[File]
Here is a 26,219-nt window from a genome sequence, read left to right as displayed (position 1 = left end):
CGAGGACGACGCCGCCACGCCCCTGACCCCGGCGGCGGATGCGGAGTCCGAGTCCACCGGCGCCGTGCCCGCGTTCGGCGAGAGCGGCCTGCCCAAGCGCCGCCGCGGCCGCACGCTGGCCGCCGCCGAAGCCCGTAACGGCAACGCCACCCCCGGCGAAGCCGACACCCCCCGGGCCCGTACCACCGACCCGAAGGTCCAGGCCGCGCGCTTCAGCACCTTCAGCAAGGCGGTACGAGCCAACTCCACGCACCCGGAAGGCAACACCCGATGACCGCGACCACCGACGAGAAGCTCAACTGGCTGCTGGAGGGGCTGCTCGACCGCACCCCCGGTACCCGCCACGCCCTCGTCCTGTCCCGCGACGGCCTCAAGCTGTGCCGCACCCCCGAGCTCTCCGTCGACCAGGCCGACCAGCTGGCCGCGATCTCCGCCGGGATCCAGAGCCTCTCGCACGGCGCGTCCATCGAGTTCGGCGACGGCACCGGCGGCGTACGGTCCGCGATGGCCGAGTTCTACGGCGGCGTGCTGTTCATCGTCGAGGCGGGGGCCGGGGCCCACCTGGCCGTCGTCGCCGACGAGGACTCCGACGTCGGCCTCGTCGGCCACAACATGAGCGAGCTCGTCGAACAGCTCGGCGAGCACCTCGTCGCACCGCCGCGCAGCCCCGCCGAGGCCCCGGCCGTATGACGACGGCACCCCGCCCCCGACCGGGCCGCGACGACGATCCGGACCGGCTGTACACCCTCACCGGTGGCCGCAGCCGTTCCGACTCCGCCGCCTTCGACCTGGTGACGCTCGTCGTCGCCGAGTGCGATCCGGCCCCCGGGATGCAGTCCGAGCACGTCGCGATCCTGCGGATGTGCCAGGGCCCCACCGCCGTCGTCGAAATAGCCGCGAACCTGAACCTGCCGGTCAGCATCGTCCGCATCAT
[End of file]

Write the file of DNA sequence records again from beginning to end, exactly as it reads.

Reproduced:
Here is a 26,219-nt window from a genome sequence, read left to right as displayed (position 1 = left end):
CGAGGACGACGCCGCCACGCCCCTGACCCCGGCGGCGGATGCGGAGTCCGAGTCCACCGGCGCCGTGCCCGCGTTCGGCGAGAGCGGCCTGCCCAAGCGCCGCCGCGGCCGCACGCTGGCCGCCGCCGAAGCCCGTAACGGCAACGCCACCCCCGGCGAAGCCGACACCCCCCGGGCCCGTACCACCGACCCGAAGGTCCAGGCCGCGCGCTTCAGCACCTTCAGCAAGGCGGTACGAGCCAACTCCACGCACCCGGAAGGCAACACCCGATGACCGCGACCACCGACGAGAAGCTCAACTGGCTGCTGGAGGGGCTGCTCGACCGCACCCCCGGTACCCGCCACGCCCTCGTCCTGTCCCGCGACGGCCTCAAGCTGTGCCGCACCCCCGAGCTCTCCGTCGACCAGGCCGACCAGCTGGCCGCGATCTCCGCCGGGATCCAGAGCCTCTCGCACGGCGCGTCCATCGAGTTCGGCGACGGCACCGGCGGCGTACGGTCCGCGATGGCCGAGTTCTACGGCGGCGTGCTGTTCATCGTCGAGGCGGGGGCCGGGGCCCACCTGGCCGTCGTCGCCGACGAGGACTCCGACGTCGGCCTCGTCGGCCACAACATGAGCGAGCTCGTCGAACAGCTCGGCGAGCACCTCGTCGCACCGCCGCGCAGCCCCGCCGAGGCCCCGGCCGTATGACGACGGCACCCCGCCCCCGACCGGGCCGCGACGACGATCCGGACCGGCTGTACACCCTCACCGGTGGCCGCAGCCGTTCCGACTCCGCCGCCTTCGACCTGGTGACGCTCGTCGTCGCCGAGTGCGATCCGGCCCCCGGGATGCAGTCCGAGCACGTCGCGATCCTGCGGATGTGCCAGGGCCCCACCGCCGTCGTCGAAATAGCCGCGAACCTGAACCTGCCGGTCAGCATCGTCCGCATCAT